A great shift is occurring in our nation. The outcome of the national election is still months away, and yet something much greater has already changed: us. Our generation is gleaming with optimism and excitement.

For the millions of young people asserting political demands for the first time, what began as opposition to the war in Iraq has grown into a declaration of hope for becoming a nation no longer separated along lines of gender and race. It took only a few months for our generation to brush aside old notions that once seemed invincible. Yesterday’s view was that a fundamental change for the better would have to wait until some indefinite point in the future; today’s view is that such a change is possible now.

And all of this happened while our elders were still droning on about the apathy of the younger generation and the dim prospects for humanity.

This swift change of views has arrived at an important moment for the University. Our campus needs a change of direction, too. The University has been moving backwards since it began implementing the state ban on race- and gender-based affirmative action over a year ago. This was against the interests of the majority of the student body and the younger generation as a whole.

While our generation has distinguished itself for breaking the racial and gender barriers to the U.S. presidency, our campus is experiencing a fortification of those barriers against minorities and women gaining a college degree. The enforcement of Michigan’s ban on race- and gender-based affirmative action threatens to drive down underrepresented minority enrollment to the token levels that existed 40 years ago.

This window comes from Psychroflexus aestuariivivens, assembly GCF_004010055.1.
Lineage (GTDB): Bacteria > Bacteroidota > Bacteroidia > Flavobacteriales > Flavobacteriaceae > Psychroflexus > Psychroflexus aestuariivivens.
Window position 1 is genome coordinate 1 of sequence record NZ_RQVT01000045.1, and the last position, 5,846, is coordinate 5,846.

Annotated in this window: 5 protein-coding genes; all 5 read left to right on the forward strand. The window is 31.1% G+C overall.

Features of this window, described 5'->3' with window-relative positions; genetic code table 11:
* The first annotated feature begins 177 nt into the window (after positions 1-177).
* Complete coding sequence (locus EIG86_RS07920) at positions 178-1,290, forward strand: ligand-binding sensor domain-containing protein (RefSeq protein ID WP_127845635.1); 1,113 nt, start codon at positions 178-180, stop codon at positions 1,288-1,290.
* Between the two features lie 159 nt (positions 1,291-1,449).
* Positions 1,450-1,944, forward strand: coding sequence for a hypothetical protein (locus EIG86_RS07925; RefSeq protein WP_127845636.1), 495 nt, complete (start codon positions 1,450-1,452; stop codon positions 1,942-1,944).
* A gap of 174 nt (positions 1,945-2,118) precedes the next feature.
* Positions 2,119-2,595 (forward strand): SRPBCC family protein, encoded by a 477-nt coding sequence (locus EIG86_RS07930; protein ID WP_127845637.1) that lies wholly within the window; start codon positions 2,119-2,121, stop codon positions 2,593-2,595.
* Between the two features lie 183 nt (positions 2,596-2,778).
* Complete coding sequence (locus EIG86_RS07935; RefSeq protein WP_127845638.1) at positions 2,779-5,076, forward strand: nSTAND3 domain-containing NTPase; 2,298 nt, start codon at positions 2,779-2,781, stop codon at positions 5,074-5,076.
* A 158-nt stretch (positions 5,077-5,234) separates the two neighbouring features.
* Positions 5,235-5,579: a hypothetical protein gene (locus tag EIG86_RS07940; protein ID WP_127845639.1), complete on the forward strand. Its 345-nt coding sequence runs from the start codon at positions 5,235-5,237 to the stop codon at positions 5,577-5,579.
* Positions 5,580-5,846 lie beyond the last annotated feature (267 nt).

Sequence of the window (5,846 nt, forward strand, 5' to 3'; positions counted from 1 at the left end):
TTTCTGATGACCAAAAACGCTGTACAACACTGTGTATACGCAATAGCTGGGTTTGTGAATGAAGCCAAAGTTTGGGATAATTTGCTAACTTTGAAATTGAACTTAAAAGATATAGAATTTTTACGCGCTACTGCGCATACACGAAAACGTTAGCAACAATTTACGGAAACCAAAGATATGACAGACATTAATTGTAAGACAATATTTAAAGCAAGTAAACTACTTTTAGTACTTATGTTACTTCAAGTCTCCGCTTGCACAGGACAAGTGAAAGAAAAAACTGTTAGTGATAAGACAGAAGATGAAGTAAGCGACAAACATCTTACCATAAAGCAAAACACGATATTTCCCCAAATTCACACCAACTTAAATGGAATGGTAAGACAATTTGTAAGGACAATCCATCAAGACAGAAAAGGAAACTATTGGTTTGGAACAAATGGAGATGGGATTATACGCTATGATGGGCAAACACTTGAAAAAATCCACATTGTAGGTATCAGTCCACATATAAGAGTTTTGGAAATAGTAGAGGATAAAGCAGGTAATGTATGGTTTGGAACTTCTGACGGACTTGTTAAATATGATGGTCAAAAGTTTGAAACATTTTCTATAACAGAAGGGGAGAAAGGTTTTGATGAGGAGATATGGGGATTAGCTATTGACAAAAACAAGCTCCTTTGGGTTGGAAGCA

This unacceptable setback has already occurred in California, where top public universities have become hovels of hostile treatment for the few underrepresented minority students who gain entry to them. We cannot allow this to happen at the University, not in the face of a young generation so eager to do away with the old social divisions.

Our generation needs a voice to speak for our own interests and aspirations. Our demands for progress need to be heard beyond the vote tallies in primaries and caucuses – we need to be heard here and now. In this state. On this campus. Everywhere. We need our own leaders, and we need to be leaders. That is why the Defend Affirmative Action Party exists. We are the leaders of our generation.

Liana Mulholland is School of Art and Design graduate student. Kate Stenvig is a School of Education graduate student. They are MSA Rackham representatives. Maricruz Lopez is an LSA junior.

Leave a comment

Your email address will not be published.